March 22 04:16 AM

Gunning for the future

Almont senior going great guns after NRA trip to D.C.

Lyndsay Klebba pauses in front of Capitol building during recent NRA sponsored trip to Washington, D.C.
September 12, 2007
Having been taught to respect firearms at an early age, Lyndsay Klebba intends to share her knowledge of gun safety with other young people.

The Almont High School senior will soon implement a gun safety program as part of her commitment to the National Rifle Association's effort to educate the public on matters pertaining to gun use and safety.

A recent participant in the NRA's 11th annual National Youth Education Summit (YES) in Washington D.C., Lyndsay had the chance to tour the White House, lunch at the Library of Congress, and spend a day at the Quantico Marine Corps base, where she took part in a night vision obstacle course.

At Quantico, she joined 40 other teens from across the nation who competed in an NRA-sponsored shooting event, finishing second among the exclusive group.

A strong proponent of the Second Amendment (the right to bear arms), Lyndsay, 17, says her interest in guns dates back to the age of 12.

"My dad is a hunter and I started going hunting with him when I was about 12," Lyndsay recalls. "He took me out bird hunting. It was around that time I took a hunter's safety class."

After several years of heading out into the woods after game, Lyndsay landed her first buck on the family's property last year. "It was a little four-point, but I was pretty excited about it," she says.

Not only did her dad teach her how to shoot, he insisted that Lyndsay exercise extreme caution around and while using firearms, lessons she espouses today.

"My dad always keeps our guns locked up, and we're not allowed to use them unless we are in his presence." says Lyndsay. "He's always impressed the importance of gun safety."

As part of her commitment to the principles of the NRA, and in the pursuit of $30,000 in scholarship money from the organization, Lyndsay plans to start an Eddie Eagle Gun Safety Program for K-3 students, under the auspices of the National Rifle Association.

"The class would involve adult instruction, workbooks for the kids and DVDs," says Lyndsay. "It has nothing to do with using or touching guns. The program is about warning young children to stay away from them.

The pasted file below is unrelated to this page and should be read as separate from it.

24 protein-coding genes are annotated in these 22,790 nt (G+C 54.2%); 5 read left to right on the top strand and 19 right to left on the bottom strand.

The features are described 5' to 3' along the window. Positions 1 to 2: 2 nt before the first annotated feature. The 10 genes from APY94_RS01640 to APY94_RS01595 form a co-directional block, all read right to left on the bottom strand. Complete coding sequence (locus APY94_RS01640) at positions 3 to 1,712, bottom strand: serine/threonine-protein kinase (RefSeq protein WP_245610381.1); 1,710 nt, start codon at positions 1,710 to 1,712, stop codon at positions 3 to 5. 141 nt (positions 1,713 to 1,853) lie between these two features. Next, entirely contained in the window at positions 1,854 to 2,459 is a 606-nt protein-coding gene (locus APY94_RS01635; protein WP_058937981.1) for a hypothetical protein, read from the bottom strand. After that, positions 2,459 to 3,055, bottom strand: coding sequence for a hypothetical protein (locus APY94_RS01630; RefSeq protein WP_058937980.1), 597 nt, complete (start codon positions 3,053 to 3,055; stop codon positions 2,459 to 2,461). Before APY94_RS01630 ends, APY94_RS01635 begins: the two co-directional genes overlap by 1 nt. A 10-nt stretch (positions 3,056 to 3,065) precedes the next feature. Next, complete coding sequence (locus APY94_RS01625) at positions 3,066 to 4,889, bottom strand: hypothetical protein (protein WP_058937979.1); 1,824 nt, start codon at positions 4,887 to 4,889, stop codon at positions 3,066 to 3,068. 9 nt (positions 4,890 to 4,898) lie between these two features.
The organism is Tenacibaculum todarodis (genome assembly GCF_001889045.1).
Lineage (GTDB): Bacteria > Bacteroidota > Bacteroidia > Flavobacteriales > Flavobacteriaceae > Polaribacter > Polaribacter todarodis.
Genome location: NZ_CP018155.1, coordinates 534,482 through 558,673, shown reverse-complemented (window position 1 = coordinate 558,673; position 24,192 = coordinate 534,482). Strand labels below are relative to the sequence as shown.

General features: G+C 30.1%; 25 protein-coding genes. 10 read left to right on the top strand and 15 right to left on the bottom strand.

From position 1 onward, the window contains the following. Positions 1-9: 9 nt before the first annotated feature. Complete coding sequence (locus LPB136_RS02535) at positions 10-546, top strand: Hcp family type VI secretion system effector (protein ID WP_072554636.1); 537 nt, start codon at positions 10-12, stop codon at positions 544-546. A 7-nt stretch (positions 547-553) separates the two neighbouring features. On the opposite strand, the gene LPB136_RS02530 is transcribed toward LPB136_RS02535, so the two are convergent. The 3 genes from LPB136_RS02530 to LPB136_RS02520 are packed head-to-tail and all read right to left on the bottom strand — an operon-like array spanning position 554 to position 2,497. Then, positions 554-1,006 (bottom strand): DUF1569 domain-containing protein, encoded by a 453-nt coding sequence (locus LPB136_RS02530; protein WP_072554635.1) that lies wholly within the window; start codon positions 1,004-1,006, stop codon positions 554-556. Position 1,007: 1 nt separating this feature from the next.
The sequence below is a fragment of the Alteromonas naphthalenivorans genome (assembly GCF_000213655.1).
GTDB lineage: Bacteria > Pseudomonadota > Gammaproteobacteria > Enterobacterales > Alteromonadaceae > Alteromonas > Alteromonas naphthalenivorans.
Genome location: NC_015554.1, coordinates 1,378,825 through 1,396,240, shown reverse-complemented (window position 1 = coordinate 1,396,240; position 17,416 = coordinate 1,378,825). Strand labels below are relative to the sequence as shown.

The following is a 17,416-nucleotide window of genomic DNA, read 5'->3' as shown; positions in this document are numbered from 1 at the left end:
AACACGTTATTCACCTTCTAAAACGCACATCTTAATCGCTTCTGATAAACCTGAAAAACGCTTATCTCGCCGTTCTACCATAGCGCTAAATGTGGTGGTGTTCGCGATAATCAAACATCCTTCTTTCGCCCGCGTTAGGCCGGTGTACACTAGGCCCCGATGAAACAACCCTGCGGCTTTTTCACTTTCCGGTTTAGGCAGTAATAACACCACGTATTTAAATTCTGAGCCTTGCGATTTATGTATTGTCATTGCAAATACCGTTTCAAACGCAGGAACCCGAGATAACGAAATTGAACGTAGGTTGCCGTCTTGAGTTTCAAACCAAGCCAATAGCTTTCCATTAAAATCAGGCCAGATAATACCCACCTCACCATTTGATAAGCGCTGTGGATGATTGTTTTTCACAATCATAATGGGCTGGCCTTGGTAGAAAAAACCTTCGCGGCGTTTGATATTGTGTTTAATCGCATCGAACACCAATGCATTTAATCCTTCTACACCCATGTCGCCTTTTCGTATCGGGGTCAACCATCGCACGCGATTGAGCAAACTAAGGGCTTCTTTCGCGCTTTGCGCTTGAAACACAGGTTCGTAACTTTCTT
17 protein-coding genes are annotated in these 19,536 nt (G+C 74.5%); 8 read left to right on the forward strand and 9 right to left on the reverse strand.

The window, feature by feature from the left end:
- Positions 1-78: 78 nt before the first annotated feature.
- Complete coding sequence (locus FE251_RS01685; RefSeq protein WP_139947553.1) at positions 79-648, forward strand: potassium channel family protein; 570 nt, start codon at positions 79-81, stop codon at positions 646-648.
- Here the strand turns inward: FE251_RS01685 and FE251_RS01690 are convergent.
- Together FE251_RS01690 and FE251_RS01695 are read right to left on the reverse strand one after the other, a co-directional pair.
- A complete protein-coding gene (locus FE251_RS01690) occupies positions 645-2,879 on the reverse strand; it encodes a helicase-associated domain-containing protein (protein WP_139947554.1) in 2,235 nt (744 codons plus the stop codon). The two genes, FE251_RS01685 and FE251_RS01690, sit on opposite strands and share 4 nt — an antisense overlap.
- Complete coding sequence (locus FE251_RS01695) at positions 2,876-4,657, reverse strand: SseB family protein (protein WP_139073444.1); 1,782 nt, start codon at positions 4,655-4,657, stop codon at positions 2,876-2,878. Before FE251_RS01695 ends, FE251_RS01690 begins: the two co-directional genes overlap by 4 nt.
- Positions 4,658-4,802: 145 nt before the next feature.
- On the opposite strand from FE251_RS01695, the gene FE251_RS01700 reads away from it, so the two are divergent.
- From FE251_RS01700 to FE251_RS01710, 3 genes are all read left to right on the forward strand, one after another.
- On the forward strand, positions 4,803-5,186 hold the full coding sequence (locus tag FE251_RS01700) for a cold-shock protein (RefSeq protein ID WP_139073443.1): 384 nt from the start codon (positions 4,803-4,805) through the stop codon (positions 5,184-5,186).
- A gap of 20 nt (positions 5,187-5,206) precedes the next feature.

"The purpose is to warn children to stay away from guns, and if they see one, to immediately inform an adult. It's a proactive program to help avoid gun-related accidents and to instill in kids that guns are not toys."

She is also contemplating starting up a skeet shooting club for high school students, predicated on obtaining support from the school district.

In the interim, Lyndsay, who carries a 4.0 grade point average, is focusing on keeping her grades up in hopes of being accepted to a top-notch college next year.

"My current aspirations are to get my college appli-cations done," says Lyndsay, a task complicated by her involvement in school sports, drum major for the band, student council presidency, and volunteering with the National Honor Society.

Still, Lyndsay figures she can continue juggling her multiple interests for at least another school year.

Lyndsay pauses during shooting practice.
"My goal is to have some stability in my life, and for me that means going to a good college and getting a good education."

Her recent trip to the nation's capitol was an education in itself, providing Lyndsay with opportunities rarely experienced by a young person.

"Seeing the White House was amazing," Lyndsay says. "The building is so reverent. It's so old and meticulous, with all the history involved. It kind of takes your breath away.

"We think we might have seen Dick Cheney, but we weren't really sure. The Secret Service, which was everywhere, told us he was very near. You can sense how tight the security is now since September 11."

Lyndsay said the group's visits to NRA headquarters and the Quantico Marine base were equally educational.

"At Quantico, they made us get into two lines and march around," she says. "They told us we would be treated with respect as long as we acted with respect. We got to eat their food, which was pretty good, and I got to be first in line at the night vision course."

She also spent two days at the NRA headquarters, taking part in various shooting exercises, using a shotgun, rifle, a pair of revolvers and a semi-automatic pistol.

"It was the first time I'd ever shot a pistol or handgun," says Lyndsay. "I think I'm going to get into pistol shooting now that I've done it. I told my dad I'd like one for Christmas."

Not one to avoid the national political debate surrounding gun ownership and usage, Lyndsay believes the Second Amendment has been under attack by the anti-gun lobbies.

"I think the Second Amendment is being threatened," says Lyndsay. "It's fundamental that we maintain our right to bear arms to protect ourselves.

"If a president were to declare martial law, our guns could be taken away and we would be left defenseless. It's the same thing that happened in New Orleans after Hurricane Katrina. Those people were left defenseless."

Lyndsay is the daughter of Cathy and Virgil Klebba. She has two siblings; Stephanie, 18, and Jared, 12.

Staff Writer
Castle Creek
03 - 22 - 19
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